Swimming after eating
How many of us used to sit patiently by the pool on holiday after our parents told us to let our food go down before taking a dip? Yes, the rule of not swimming too soon after eating is one that sticks for a long time.
And for good reason, as it does in fact have negative effects. Kathryn Brown, a senior performance nutritionist for British swimming at the English Institute of Sport, explains that a dip after consuming food could lead to acid reflux and nausea in some. A horizontal position results in acid escaping from the stomach and seeping into the oesophagus, triggering heartburn.
"It's down to individual tolerance, but sports nutritionists generally advise waiting two to four hours after a large meal, or up to one hour after a light snack before swimming," Kathryn tells Mail Online.
If you really have to eat something before swimming, she recommends a light meal avoiding high levels of protein, fat and fibre, as they take longer to digest.
Is fizzy water OK to drink?
It's not packed full of sugar or calories, but the carbon dioxide which has dissolved in the water creates carbonic acid. This can erode our teeth, hitting the enamel and causing damage.
"Even one glass can cause microscopic levels of the outer surface of the enamel to dissolve, and when we consume something acidic, the mouth stays acidic for 45 minutes before returning to a normal pH level," Professor Andrew Eder, of University College London's Eastman Dental Institute, explained.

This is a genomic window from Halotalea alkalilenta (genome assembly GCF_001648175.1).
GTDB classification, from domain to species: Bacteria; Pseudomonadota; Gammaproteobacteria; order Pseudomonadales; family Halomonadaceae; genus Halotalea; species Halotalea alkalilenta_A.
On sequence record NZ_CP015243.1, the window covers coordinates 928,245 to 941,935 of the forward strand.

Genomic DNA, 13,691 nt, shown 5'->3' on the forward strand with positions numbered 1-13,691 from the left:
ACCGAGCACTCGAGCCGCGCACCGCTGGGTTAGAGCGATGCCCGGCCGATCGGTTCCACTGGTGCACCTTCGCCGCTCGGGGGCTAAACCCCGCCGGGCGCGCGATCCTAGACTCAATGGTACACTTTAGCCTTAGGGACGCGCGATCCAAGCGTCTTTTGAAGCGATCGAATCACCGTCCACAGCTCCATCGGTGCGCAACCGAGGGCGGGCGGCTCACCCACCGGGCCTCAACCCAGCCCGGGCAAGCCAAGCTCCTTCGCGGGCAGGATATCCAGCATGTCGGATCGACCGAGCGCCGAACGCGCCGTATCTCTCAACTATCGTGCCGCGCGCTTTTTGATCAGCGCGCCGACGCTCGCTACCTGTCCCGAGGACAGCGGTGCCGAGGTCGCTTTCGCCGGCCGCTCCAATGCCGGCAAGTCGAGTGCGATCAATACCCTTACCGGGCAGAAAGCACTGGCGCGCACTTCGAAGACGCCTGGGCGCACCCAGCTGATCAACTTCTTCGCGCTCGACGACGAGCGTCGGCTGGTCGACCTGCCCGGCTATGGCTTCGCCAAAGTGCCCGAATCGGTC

As for the flavoured options, these are often packed full of sugar, which is known for causing tooth decay. If you don't want to give up on your favourite beverage, Andrew suggests sipping through a straw to minimise the negative effects.
Sweet cravings after a meal
You're feeling stuffed after a huge meal but somehow you still manage to eat a few squares of chocolate - how? You'll be pleased to know that it's not greed kicking in, but simply your biology. Too much of one food pushes us towards something different, so naturally salty will make you want sweet.
"Continued consumption of a food results in a reduced liking for that and eventually you stop eating it," Dr Denise Robertson, senior lecturer in nutritional physiology at the University of Surrey, notes. "At the same time you experience an increased desire to eat a food that is completely different."
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